The annual Chandos Road Festival will be this Sunday afternoon the 27th September. Fortuitously, the Jewish festival of Sukkot begins at midnight on Sunday, which gives us an opportunity to produce some appropriate festival food alongside the salt beef beigels with which we hope to feed the masses!
Sukkot is in part a harvest festival and it is traditional to serve food at Sukkot that represents the bountifulness of harvest time. Vegetables and fruit dishes garnished with pomegranate are served and in Ashkenazi culture stuffed cabbage and chicken soup with kreplach (triangular ravioli stuffed with meat) are popular.
Our Sukkot menu includes Spinach salad with walnuts and pomegranate, Chicken soup with kreplach and Hungarian stuffed cabbage.
Of all the unskilled work that I’ve found myself doing since we opened Aron’s, there are two jobs that have transported me back to another place and time. The first is filleting salt herring and the second is shredding cabbage to make sauerkraut.
It used to be common place in the Hungarian countryside for families to be semi self-sufficient. I was fortunate enough to know one such family very well and it was always a pleasure to visit them and help with seasonal work in their small holding. Maize was grown to feed their two pigs. They had a huge walnut tree, lots of apples, peaches, apricots, quince, strawberries and vegetables galore. Vegetables would be pickled or more accurately fermented in brine which would then keep for months through the winter. Baby melons, green tomatoes, peppers, tiny “pearl” onions, carrots, cucumbers and of course cabbage.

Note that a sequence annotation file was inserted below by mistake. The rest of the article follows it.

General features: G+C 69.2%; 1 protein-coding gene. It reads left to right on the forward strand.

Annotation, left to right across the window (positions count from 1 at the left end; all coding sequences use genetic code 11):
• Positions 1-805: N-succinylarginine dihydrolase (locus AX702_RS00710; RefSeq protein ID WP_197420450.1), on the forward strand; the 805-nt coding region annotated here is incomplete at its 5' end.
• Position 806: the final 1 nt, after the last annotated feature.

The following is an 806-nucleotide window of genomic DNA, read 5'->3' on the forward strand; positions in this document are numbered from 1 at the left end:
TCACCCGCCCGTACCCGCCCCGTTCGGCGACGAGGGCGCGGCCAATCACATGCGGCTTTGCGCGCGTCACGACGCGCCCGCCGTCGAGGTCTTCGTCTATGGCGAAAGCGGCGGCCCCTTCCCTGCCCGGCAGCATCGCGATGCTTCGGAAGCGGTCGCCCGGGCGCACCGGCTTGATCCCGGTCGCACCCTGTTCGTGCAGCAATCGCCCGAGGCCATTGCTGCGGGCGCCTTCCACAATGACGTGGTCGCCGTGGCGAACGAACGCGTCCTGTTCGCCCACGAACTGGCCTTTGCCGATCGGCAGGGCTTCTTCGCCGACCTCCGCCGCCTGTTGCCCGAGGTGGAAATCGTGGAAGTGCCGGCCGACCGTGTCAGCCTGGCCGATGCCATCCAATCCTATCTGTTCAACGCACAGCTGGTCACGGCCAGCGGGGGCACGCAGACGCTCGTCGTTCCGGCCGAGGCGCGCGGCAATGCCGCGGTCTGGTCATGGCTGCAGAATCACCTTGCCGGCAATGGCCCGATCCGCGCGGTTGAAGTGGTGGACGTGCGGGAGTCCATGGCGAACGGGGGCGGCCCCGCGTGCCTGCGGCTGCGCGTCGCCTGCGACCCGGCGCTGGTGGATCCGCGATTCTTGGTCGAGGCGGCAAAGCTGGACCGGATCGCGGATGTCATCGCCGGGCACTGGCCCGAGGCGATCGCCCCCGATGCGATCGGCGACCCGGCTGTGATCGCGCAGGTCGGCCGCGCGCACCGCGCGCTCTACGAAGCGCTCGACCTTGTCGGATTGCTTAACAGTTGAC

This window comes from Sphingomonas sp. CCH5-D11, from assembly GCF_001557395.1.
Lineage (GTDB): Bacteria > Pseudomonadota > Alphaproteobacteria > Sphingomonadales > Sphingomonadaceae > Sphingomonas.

The outer leaves of the cabbage were first removed whole and retained as “wrappers”. The remaining leaves were then finely shredded with a huge long bladed knife and submerged, along with the whole leaves, in a brine flavoured with caraway seeds and juniper berries.
Stuffed cabbage was one of the dishes that would be made when the whole family gathered to help with the bi-annual pig killing. Everyone had individual responsibility for one or more parts of the piggy process and I was left alternatively begging for work or consuming countless plum palinkas and proffered tidbits until I was incapable of doing anything except watching.
Our recipe uses minced beef rather than pork and instead of smoked pork bacon we will use our own smoked lamb bacon. But otherwise the stuffed cabbage we will serve on Sunday will be essentially the same.
The meat is mixed with rice, paprika, onions, garlic, herbs and eggs to bind it and it’s then formed into patties and wrapped in individual cabbage leaves. The cabbage bundles are placed in layers in a large pot and covered with more onions, the diced smoked bacon and plenty of shredded sauerkraut from which the excess salt has first been rinsed. Water to cover and simmered gently for about 3 hours.
We’ll serve it with a slice of fresh bread and a generous dollop of sour cream.
When I shred cabbage it takes me back to autumnal days spent on the Great Hungarian Plain enjoying the hospitality of Sanyi and Margitka and their extended family.